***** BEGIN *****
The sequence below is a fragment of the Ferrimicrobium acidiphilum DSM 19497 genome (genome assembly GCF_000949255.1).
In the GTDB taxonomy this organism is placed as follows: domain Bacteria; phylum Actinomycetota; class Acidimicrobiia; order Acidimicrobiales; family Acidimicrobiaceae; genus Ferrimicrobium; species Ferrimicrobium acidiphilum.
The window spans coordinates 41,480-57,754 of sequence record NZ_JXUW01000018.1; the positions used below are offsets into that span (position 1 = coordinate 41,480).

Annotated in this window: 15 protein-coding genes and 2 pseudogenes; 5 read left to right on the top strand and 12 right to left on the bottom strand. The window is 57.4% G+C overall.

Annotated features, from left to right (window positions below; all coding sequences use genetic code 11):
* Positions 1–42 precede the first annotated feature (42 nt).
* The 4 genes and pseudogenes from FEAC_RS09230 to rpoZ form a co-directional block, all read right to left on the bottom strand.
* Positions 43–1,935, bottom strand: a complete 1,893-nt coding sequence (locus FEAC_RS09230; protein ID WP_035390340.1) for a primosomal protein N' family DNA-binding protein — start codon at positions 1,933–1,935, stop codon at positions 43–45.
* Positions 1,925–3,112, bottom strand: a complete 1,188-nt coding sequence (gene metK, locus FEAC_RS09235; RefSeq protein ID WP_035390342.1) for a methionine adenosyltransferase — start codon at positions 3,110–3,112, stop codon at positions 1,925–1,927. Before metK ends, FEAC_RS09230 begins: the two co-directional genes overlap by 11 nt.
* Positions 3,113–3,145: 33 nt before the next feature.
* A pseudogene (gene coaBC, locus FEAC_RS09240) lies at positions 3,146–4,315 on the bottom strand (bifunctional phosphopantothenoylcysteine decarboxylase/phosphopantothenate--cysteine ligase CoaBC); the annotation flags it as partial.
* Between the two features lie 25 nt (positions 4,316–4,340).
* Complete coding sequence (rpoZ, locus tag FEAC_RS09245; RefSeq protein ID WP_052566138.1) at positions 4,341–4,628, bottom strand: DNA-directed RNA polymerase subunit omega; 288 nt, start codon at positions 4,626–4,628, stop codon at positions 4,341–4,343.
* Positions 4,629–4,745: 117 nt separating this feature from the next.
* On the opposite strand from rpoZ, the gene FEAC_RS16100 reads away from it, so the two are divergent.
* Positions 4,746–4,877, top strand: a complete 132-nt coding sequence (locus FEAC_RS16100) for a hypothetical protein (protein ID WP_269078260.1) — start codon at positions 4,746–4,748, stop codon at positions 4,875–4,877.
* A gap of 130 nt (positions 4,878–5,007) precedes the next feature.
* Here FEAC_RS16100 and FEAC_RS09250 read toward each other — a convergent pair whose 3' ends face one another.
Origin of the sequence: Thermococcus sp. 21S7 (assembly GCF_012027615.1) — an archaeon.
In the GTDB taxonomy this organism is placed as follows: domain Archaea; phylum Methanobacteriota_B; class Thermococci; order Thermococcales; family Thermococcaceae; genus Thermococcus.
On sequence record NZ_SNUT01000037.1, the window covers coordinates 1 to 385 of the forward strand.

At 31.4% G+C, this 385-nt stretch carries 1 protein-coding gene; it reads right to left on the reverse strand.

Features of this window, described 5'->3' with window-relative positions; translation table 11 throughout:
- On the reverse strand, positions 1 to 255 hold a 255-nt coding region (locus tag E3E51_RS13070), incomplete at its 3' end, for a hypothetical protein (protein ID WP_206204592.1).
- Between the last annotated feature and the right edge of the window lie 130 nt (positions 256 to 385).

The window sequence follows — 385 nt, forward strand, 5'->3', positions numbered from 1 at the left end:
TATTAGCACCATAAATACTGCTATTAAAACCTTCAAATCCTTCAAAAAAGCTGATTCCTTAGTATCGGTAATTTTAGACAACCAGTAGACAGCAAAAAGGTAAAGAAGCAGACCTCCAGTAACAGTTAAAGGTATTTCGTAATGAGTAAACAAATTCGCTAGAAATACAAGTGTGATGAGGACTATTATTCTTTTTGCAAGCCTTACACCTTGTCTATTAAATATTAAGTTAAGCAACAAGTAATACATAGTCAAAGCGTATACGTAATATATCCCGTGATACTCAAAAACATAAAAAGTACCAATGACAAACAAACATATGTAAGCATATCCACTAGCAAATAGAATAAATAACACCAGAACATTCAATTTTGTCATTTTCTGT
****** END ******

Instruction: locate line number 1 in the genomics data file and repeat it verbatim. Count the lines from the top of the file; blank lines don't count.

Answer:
The sequence below is a fragment of the Ferrimicrobium acidiphilum DSM 19497 genome (genome assembly GCF_000949255.1).